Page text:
From the Principal
While the Christmas and January holiday period is inevitably a wonderful opportunity to take a break from the rigours of work and study, and devote some time to family and relaxation, I always look forward to the resumption of the school year. This is such an exciting period in the lives of students of all ages, and indeed their families, as they embark on the next stage of the educational journey. It was terrific to meet so many of the new Year 4 and Year 7 students and their parents last Wednesday morning, to share a cuppa and hear the various stories. The common theme is always ‘Hope’. If there’s one thing a Lasallian education at Malvern provides for all our students and families, it is hope. We all hope every student begins the year well, we hope each one recognises his special gifts and unique talents and hope he has the courage, resilience and motivation to take advantage of these opportunities.
I’d like to extend a special welcome to all our new families joining the De La Salle community for the first time. For the Year 4 and Year 7 parents who are new to the College, and also parents of the many boys joining us in Year 5 and 6 and from Year 8–12. A Lasallian school operates very much on the principle of community so we are thrilled that you have chosen De La for your son’s education. As was mentioned to those able to be present at the welcome morning tea on Wednesday, we emphasise a three‐way partnership between students, staff and parents. It is critical there is open and regular communication and we encourage all parents to take advantage of the many opportunities to be involved with the College.
The House Liturgies coming up in the next few weeks for Year 10–12s, various information evenings, welcome drinks for parents and the Year 7 family barbecues on the final days of each camp are excellent opportunities to interact with staff and grasp the chance to be further involved in your son’s educational experiences. I am a firm believer in the bonds these interactions create between parents and the school. Families become well aware of our expectations and standards, they engage in conversations around issues and programs affecting their sons and together we are more likely to ensure each young man in our care reaches his potential.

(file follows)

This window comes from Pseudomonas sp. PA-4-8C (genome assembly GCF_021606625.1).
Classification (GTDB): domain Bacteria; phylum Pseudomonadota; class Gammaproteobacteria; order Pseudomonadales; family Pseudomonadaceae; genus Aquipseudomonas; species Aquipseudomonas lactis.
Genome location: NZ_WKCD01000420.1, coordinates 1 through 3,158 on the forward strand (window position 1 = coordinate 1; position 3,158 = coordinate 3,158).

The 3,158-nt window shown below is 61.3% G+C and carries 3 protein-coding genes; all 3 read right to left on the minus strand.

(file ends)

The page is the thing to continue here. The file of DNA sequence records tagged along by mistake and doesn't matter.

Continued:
While the focus is very much on making 2017 as successful as possible in all arenas of the College, I’d like to reflect briefly on Coolies 2016. I was fortunate enough to join the nineteen outgoing Year 12s and the three staff in December for the third week of work at Boys Town, Madurai in India and for the week’s tour following. Mr Michael Wilson, Ms Kerry Martin and Ms Rose Connolly did an outstanding job in guiding the Coolies group, organising the work teams and tasks, looking after the inevitable illnesses and ensuring the success of the trip. I was so impressed by the students’ contributions at our nightly reflections. Their capacity to give of themselves so unselfishly when peers at home were celebrating at Schoolies, the impact they had on the Indian students at Boys Town and their appreciation of the opportunity to support a community less fortunate than ours was both moving and rewarding.
As I write this week’s Duce article I am at Rawson Village in Gippsland on the Year 12 Retreat. The three day Retreat has proven a popular and supportive addition to the Year 12 program since its return in 2015. While run along Catholic and Lasallian lines, the Retreat is not overtly religious in its nature. It provides a terrific opportunity for the students to reflect, discuss and plan around spiritual, personal and social issues. Run in the four House groups, there are occasions when students both receive and provide affirmation, quiet times for guided reflection and journal writing. The Retreat culminates with a Year Level mass on the final day. The common theme is to assist the students in their transition from adolescence to manhood, providing openings to explore issues both relevant and engaging and encouraging openness in their discussions, questions and debates. For the second year we have invited Old Collegians from the previous year’s Year 12 group and this has once again been an outstanding success with the recent graduates offering an eighteen year-old’s perspective on the issues at hand. Their influence as positive role models and supporters of the Retreat experience cannot be underestimated and I am very grateful for their input. A wonderful way in which to continue their association with the College.